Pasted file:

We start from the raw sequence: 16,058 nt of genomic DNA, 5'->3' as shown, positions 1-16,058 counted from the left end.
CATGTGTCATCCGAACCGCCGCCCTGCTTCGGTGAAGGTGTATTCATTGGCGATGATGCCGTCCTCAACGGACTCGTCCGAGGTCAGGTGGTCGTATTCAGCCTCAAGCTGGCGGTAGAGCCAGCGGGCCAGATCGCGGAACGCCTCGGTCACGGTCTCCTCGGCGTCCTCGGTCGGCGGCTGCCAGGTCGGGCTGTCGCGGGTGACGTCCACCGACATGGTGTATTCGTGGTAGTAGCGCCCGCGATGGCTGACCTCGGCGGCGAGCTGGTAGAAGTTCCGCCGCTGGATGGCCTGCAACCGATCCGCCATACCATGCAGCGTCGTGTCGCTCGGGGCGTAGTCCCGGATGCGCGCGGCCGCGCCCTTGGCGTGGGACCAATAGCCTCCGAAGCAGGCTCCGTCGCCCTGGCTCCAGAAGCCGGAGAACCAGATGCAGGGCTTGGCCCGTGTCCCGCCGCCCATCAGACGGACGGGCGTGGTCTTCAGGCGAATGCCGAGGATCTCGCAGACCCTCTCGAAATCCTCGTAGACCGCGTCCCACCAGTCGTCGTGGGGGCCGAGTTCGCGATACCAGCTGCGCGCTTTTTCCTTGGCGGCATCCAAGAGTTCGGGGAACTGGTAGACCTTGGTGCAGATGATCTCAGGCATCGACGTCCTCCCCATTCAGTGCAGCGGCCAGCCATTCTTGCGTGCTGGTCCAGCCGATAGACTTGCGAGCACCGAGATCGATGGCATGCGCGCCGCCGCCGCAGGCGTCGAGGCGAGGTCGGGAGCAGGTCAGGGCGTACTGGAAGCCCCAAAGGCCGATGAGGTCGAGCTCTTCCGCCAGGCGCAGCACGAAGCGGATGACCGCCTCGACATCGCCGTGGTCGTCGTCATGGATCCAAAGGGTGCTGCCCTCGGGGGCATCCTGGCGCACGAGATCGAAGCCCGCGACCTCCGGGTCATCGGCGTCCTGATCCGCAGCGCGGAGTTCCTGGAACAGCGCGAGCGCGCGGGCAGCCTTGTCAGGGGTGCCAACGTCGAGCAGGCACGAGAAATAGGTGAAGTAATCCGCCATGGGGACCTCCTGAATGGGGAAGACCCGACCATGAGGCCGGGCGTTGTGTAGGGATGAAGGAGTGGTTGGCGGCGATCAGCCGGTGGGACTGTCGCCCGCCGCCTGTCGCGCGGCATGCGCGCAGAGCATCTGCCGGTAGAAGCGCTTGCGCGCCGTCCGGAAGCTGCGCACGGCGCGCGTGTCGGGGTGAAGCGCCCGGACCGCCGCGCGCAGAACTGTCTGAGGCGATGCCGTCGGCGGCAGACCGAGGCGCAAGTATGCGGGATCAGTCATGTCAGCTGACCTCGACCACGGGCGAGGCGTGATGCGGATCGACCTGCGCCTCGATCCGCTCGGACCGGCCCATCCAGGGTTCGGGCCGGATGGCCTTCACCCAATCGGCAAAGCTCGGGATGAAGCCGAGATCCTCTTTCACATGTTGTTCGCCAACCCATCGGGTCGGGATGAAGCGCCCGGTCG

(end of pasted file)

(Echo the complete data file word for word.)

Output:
We start from the raw sequence: 16,058 nt of genomic DNA, 5'->3' as shown, positions 1-16,058 counted from the left end.
CATGTGTCATCCGAACCGCCGCCCTGCTTCGGTGAAGGTGTATTCATTGGCGATGATGCCGTCCTCAACGGACTCGTCCGAGGTCAGGTGGTCGTATTCAGCCTCAAGCTGGCGGTAGAGCCAGCGGGCCAGATCGCGGAACGCCTCGGTCACGGTCTCCTCGGCGTCCTCGGTCGGCGGCTGCCAGGTCGGGCTGTCGCGGGTGACGTCCACCGACATGGTGTATTCGTGGTAGTAGCGCCCGCGATGGCTGACCTCGGCGGCGAGCTGGTAGAAGTTCCGCCGCTGGATGGCCTGCAACCGATCCGCCATACCATGCAGCGTCGTGTCGCTCGGGGCGTAGTCCCGGATGCGCGCGGCCGCGCCCTTGGCGTGGGACCAATAGCCTCCGAAGCAGGCTCCGTCGCCCTGGCTCCAGAAGCCGGAGAACCAGATGCAGGGCTTGGCCCGTGTCCCGCCGCCCATCAGACGGACGGGCGTGGTCTTCAGGCGAATGCCGAGGATCTCGCAGACCCTCTCGAAATCCTCGTAGACCGCGTCCCACCAGTCGTCGTGGGGGCCGAGTTCGCGATACCAGCTGCGCGCTTTTTCCTTGGCGGCATCCAAGAGTTCGGGGAACTGGTAGACCTTGGTGCAGATGATCTCAGGCATCGACGTCCTCCCCATTCAGTGCAGCGGCCAGCCATTCTTGCGTGCTGGTCCAGCCGATAGACTTGCGAGCACCGAGATCGATGGCATGCGCGCCGCCGCCGCAGGCGTCGAGGCGAGGTCGGGAGCAGGTCAGGGCGTACTGGAAGCCCCAAAGGCCGATGAGGTCGAGCTCTTCCGCCAGGCGCAGCACGAAGCGGATGACCGCCTCGACATCGCCGTGGTCGTCGTCATGGATCCAAAGGGTGCTGCCCTCGGGGGCATCCTGGCGCACGAGATCGAAGCCCGCGACCTCCGGGTCATCGGCGTCCTGATCCGCAGCGCGGAGTTCCTGGAACAGCGCGAGCGCGCGGGCAGCCTTGTCAGGGGTGCCAACGTCGAGCAGGCACGAGAAATAGGTGAAGTAATCCGCCATGGGGACCTCCTGAATGGGGAAGACCCGACCATGAGGCCGGGCGTTGTGTAGGGATGAAGGAGTGGTTGGCGGCGATCAGCCGGTGGGACTGTCGCCCGCCGCCTGTCGCGCGGCATGCGCGCAGAGCATCTGCCGGTAGAAGCGCTTGCGCGCCGTCCGGAAGCTGCGCACGGCGCGCGTGTCGGGGTGAAGCGCCCGGACCGCCGCGCGCAGAACTGTCTGAGGCGATGCCGTCGGCGGCAGACCGAGGCGCAAGTATGCGGGATCAGTCATGTCAGCTGACCTCGACCACGGGCGAGGCGTGATGCGGATCGACCTGCGCCTCGATCCGCTCGGACCGGCCCATCCAGGGTTCGGGCCGGATGGCCTTCACCCAATCGGCAAAGCTCGGGATGAAGCCGAGATCCTCTTTCACATGTTGTTCGCCAACCCATCGGGTCGGGATGAAGCGCCCGGTCG